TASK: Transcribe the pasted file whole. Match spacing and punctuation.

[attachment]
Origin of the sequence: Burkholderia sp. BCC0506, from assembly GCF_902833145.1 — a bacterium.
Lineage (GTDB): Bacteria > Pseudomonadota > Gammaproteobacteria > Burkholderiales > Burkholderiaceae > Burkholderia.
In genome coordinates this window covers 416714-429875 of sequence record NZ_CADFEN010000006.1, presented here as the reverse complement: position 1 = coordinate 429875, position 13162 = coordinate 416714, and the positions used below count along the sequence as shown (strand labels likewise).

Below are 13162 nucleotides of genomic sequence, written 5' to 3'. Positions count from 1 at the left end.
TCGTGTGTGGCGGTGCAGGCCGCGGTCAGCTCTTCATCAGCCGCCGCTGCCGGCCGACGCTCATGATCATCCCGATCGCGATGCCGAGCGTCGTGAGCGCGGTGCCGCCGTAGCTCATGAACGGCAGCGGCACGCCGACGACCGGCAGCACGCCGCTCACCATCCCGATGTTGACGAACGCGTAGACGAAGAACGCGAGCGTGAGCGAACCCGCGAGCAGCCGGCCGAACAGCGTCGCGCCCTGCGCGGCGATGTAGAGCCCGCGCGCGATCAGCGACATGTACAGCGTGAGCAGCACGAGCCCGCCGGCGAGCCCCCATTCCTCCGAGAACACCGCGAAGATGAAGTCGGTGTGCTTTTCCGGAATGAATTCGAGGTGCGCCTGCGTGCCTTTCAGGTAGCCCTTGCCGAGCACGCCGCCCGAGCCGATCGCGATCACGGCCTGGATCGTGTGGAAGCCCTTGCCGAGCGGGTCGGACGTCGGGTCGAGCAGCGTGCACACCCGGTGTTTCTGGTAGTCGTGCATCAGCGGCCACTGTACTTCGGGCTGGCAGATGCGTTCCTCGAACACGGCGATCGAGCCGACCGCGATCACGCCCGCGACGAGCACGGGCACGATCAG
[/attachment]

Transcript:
Origin of the sequence: Burkholderia sp. BCC0506, from assembly GCF_902833145.1 — a bacterium.
Lineage (GTDB): Bacteria > Pseudomonadota > Gammaproteobacteria > Burkholderiales > Burkholderiaceae > Burkholderia.
In genome coordinates this window covers 416714-429875 of sequence record NZ_CADFEN010000006.1, presented here as the reverse complement: position 1 = coordinate 429875, position 13162 = coordinate 416714, and the positions used below count along the sequence as shown (strand labels likewise).

Below are 13162 nucleotides of genomic sequence, written 5' to 3'. Positions count from 1 at the left end.
TCGTGTGTGGCGGTGCAGGCCGCGGTCAGCTCTTCATCAGCCGCCGCTGCCGGCCGACGCTCATGATCATCCCGATCGCGATGCCGAGCGTCGTGAGCGCGGTGCCGCCGTAGCTCATGAACGGCAGCGGCACGCCGACGACCGGCAGCACGCCGCTCACCATCCCGATGTTGACGAACGCGTAGACGAAGAACGCGAGCGTGAGCGAACCCGCGAGCAGCCGGCCGAACAGCGTCGCGCCCTGCGCGGCGATGTAGAGCCCGCGCGCGATCAGCGACATGTACAGCGTGAGCAGCACGAGCCCGCCGGCGAGCCCCCATTCCTCCGAGAACACCGCGAAGATGAAGTCGGTGTGCTTTTCCGGAATGAATTCGAGGTGCGCCTGCGTGCCTTTCAGGTAGCCCTTGCCGAGCACGCCGCCCGAGCCGATCGCGATCACGGCCTGGATCGTGTGGAAGCCCTTGCCGAGCGGGTCGGACGTCGGGTCGAGCAGCGTGCACACCCGGTGTTTCTGGTAGTCGTGCATCAGCGGCCACTGTACTTCGGGCTGGCAGATGCGTTCCTCGAACACGGCGATCGAGCCGACCGCGATCACGCCCGCGACGAGCACGGGCACGATCAG